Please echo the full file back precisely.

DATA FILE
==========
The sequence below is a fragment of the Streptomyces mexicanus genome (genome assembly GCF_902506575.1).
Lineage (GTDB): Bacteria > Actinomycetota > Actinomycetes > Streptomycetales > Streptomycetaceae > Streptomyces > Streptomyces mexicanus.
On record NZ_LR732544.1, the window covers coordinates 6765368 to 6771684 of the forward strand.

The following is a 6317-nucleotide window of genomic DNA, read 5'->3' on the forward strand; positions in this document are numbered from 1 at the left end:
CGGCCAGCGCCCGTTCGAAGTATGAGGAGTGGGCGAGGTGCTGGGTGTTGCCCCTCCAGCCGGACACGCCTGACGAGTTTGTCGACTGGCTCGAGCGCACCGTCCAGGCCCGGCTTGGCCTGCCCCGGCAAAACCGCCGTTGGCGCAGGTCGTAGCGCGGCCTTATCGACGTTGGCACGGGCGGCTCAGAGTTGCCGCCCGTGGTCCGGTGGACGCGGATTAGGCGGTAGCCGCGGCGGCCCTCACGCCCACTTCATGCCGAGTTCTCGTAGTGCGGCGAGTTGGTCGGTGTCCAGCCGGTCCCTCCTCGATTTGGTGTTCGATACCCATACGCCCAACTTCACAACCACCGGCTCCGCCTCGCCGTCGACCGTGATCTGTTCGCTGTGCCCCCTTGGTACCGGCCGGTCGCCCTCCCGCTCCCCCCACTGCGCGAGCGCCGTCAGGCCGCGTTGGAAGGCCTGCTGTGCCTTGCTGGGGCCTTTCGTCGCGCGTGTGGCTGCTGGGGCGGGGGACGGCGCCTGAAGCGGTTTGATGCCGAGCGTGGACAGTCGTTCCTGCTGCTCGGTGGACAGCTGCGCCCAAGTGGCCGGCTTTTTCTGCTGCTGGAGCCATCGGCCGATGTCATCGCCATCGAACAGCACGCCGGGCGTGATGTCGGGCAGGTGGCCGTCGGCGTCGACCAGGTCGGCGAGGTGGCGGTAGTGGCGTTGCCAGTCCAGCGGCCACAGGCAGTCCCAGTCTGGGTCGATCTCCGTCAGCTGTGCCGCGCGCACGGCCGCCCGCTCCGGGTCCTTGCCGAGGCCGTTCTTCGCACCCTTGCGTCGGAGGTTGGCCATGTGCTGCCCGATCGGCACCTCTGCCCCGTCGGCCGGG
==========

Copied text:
The sequence below is a fragment of the Streptomyces mexicanus genome (genome assembly GCF_902506575.1).
Lineage (GTDB): Bacteria > Actinomycetota > Actinomycetes > Streptomycetales > Streptomycetaceae > Streptomyces > Streptomyces mexicanus.
On record NZ_LR732544.1, the window covers coordinates 6765368 to 6771684 of the forward strand.

The following is a 6317-nucleotide window of genomic DNA, read 5'->3' on the forward strand; positions in this document are numbered from 1 at the left end:
CGGCCAGCGCCCGTTCGAAGTATGAGGAGTGGGCGAGGTGCTGGGTGTTGCCCCTCCAGCCGGACACGCCTGACGAGTTTGTCGACTGGCTCGAGCGCACCGTCCAGGCCCGGCTTGGCCTGCCCCGGCAAAACCGCCGTTGGCGCAGGTCGTAGCGCGGCCTTATCGACGTTGGCACGGGCGGCTCAGAGTTGCCGCCCGTGGTCCGGTGGACGCGGATTAGGCGGTAGCCGCGGCGGCCCTCACGCCCACTTCATGCCGAGTTCTCGTAGTGCGGCGAGTTGGTCGGTGTCCAGCCGGTCCCTCCTCGATTTGGTGTTCGATACCCATACGCCCAACTTCACAACCACCGGCTCCGCCTCGCCGTCGACCGTGATCTGTTCGCTGTGCCCCCTTGGTACCGGCCGGTCGCCCTCCCGCTCCCCCCACTGCGCGAGCGCCGTCAGGCCGCGTTGGAAGGCCTGCTGTGCCTTGCTGGGGCCTTTCGTCGCGCGTGTGGCTGCTGGGGCGGGGGACGGCGCCTGAAGCGGTTTGATGCCGAGCGTGGACAGTCGTTCCTGCTGCTCGGTGGACAGCTGCGCCCAAGTGGCCGGCTTTTTCTGCTGCTGGAGCCATCGGCCGATGTCATCGCCATCGAACAGCACGCCGGGCGTGATGTCGGGCAGGTGGCCGTCGGCGTCGACCAGGTCGGCGAGGTGGCGGTAGTGGCGTTGCCAGTCCAGCGGCCACAGGCAGTCCCAGTCTGGGTCGATCTCCGTCAGCTGTGCCGCGCGCACGGCCGCCCGCTCCGGGTCCTTGCCGAGGCCGTTCTTCGCACCCTTGCGTCGGAGGTTGGCCATGTGCTGCCCGATCGGCACCTCTGCCCCGTCGGCCGGG